The changes which war and industrialization inflicted on English society are mirrored in the experiences of Tolkien’s characters in the fantasy world, Middle Earth. Change comes whether characters want it or not; it is simply a consequence of the new powers which rule the world. Change is both destructive and constructive, but in the end, Tolkien’s hero, Bilbo, suggests that individuals still retain the ability to control their own fate. The cost of change, however, may be perilously high.
There are two fundamental types of characters in The Hobbit. Some, like Bombur, are static and their values and pleasures never change even in the face of peril. Such characters play very little part in moving the story forward, only serving as a contrast against which the reader can gauge the changes of more dynamic characters. For others, like Bilbo Baggins, everything changes around them. As Bilbo departs from his roots in Hobbiton, drastic changes reveal hidden facets of his character. His changes do not arise from an intentional desire to be someone different. Rather, instead of comfortably conforming to his somewhat backward society, as a member of Thorin and Co. he is thrust into adventures which challenge his character and require him to grow. The giving of new names shows how deeply change has affected his sense of identity. In Hobbiton, Bilbo is the son of Bungo and Belladonna Baggins from Bag End, The Hill. The names he assigns to himself reveal his newfound skills - “clue finder, web cutter, the stinging fly, ring wearer, luck bearer, and barrel rider” – and reflect his recent adventures with the dwarves. The only mention to Smaug of his old life - “I come from under hill and over hill” – is also a play on his travels. The country gentleman has become a worldly adventurer, a change which many people of Tolkien’s time welcomed as technology opened opportunities for travel and jobs. Like Bilbo, contented homebodies were offered new and lucrative positions away from everything they knew.
During Tolkien’s lifetime, automobiles and airplanes become more common in the United Kingdom, allowing an increasing number of people to escape their roots and embrace different experiences. While convenient, the newfound ability to travel long distances faster and more comfortably brought about a collapse of old customs, neighborhoods, and values. Industrialization, a movement which Tolkien deeply disapproved of because it removed people from their traditional identity, also began to prosper. The story of Thorin’s ancestors is one of Tolkien’s most obvious warnings about the dangers of the new focus on development. Thorin’s ancestor Thra ?in turned the Lonely Mountain into a sprawling dwarf fortress centered around a mine. From the mine, the dwarves obtained many precious metals and gems with which they became exceedingly rich. But their greed was so increased by each treasure that they took out the heart of the mountain itself. After meddling with what should have been left to support the mountain, the downfall of their once prosperous society began, culminating in the arrival of Smaug. Their lust for change, namely the desire to become ever richer and more powerful, eventually destroys them. As a metaphor for England, the mine parallels the new technologies which promised better life but threatened to destroy the culture of the mountain, England. However, despite the catastrophic results of some forms of change, even Tolkien must admit that change doesn’t always destroy. The old values can still shape the new opportunities. Unlike the Dwarves, when possible Bilbo uses his wealth and other assets to aide others. Because he is not simply motivated by material gain, he is able to successfully withstand change. One of the clearest examples of this is with the Arkenstone. He values it because of its beauty but even though he is willing to conceal it from Thorin, who loves only its priceless worth, he is willing to exchange it for peace. Bilbo intuitively understands what Thorin – and Gollum – do not: if one selfishly keeps wealth or power, it will warp other fundamental values.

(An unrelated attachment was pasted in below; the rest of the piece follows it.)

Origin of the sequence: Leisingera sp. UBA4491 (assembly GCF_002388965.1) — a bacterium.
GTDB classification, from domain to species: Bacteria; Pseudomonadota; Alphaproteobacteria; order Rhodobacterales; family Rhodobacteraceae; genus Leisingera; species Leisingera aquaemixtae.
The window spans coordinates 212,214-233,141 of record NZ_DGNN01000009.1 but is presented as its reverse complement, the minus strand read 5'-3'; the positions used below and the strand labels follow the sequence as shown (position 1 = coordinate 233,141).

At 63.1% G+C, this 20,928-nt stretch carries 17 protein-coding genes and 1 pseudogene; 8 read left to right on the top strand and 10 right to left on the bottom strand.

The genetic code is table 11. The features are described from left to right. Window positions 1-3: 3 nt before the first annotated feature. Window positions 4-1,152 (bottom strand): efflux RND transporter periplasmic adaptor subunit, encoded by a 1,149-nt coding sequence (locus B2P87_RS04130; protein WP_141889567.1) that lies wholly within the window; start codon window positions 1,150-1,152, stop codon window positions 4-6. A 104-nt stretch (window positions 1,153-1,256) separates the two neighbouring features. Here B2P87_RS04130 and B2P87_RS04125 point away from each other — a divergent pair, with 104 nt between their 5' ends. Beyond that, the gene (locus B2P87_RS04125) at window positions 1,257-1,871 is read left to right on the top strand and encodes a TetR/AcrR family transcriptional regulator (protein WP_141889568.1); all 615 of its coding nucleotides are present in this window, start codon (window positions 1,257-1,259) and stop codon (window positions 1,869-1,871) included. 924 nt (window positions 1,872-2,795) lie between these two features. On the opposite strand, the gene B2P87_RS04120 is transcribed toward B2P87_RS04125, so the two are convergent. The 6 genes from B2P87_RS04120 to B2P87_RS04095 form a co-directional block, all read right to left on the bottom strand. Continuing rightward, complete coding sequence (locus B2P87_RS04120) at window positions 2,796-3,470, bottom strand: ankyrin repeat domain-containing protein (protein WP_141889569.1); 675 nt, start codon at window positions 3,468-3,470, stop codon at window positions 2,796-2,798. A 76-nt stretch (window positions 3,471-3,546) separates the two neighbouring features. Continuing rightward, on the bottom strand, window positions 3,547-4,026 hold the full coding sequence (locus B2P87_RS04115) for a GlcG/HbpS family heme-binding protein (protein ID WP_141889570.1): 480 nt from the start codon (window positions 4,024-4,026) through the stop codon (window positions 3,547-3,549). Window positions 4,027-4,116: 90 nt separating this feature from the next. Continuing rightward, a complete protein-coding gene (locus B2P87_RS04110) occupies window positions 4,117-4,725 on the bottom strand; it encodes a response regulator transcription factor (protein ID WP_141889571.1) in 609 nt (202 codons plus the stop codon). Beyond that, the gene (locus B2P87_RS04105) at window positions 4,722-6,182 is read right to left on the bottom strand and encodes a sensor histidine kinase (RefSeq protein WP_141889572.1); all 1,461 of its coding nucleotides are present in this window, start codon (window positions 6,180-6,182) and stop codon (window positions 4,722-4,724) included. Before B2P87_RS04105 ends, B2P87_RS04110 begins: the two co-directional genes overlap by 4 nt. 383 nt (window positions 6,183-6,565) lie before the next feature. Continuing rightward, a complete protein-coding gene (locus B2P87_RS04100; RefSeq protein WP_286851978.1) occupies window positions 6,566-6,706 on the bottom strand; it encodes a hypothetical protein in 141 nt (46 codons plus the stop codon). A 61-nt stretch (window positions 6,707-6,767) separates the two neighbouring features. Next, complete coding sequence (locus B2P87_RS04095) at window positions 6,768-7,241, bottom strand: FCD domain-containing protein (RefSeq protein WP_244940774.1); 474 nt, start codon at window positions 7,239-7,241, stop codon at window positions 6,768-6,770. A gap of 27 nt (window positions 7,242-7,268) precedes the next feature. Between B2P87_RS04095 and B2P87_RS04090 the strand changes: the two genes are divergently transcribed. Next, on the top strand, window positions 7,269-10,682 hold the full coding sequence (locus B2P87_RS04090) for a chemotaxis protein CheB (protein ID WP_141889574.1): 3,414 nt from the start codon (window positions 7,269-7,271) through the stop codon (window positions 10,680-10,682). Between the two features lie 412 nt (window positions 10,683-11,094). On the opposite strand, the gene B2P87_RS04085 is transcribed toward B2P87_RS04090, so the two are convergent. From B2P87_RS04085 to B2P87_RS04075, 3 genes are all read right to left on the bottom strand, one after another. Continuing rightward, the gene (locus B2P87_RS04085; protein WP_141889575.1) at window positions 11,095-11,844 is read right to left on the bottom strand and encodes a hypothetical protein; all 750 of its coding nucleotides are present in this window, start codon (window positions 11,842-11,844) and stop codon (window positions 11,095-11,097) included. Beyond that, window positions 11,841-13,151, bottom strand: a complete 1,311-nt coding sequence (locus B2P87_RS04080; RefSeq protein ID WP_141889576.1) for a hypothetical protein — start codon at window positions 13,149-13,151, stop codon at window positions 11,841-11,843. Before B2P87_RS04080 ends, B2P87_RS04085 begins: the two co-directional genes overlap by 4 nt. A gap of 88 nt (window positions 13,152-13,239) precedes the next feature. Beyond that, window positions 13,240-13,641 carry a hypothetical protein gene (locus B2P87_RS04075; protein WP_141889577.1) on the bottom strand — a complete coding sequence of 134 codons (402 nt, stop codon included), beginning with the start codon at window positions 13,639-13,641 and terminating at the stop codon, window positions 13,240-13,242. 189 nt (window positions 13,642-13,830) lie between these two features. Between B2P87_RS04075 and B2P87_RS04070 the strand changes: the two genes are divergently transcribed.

The breakdown of relationships is Tolkien’s biggest concern about the changes wrought by new technology and industrialization. Hobbits as well as Englishmen shared the dangers of losing their knowledge of their past. Unlike the outside world of ‘big people,’ the Shire is clannish. Everyone knows each other’s history going back many centuries and such knowledge is the basis of opinions of their neighbors and relations. In stark contrast to this, when Bilbo falls in with the dwarves both parties have barely any knowledge of each other’s cultures or personal histories. Nor do they share a common motivation other than completing the quest. While this proves to be a sufficient ground for fictional friendships and loyalties to form, in Tolkien’s England and today’s society it is not. Without shared roots or sometimes even a shared language, the characters of other people become less important. Without character, the only value that can be assigned to people is material worth. We value signs of wealth and proof of productive activity. If this is true, then today’s people are fools not to choose computers over other people as computers produce more material gain than living things. The news suggests that this is increasingly – and sadly – true.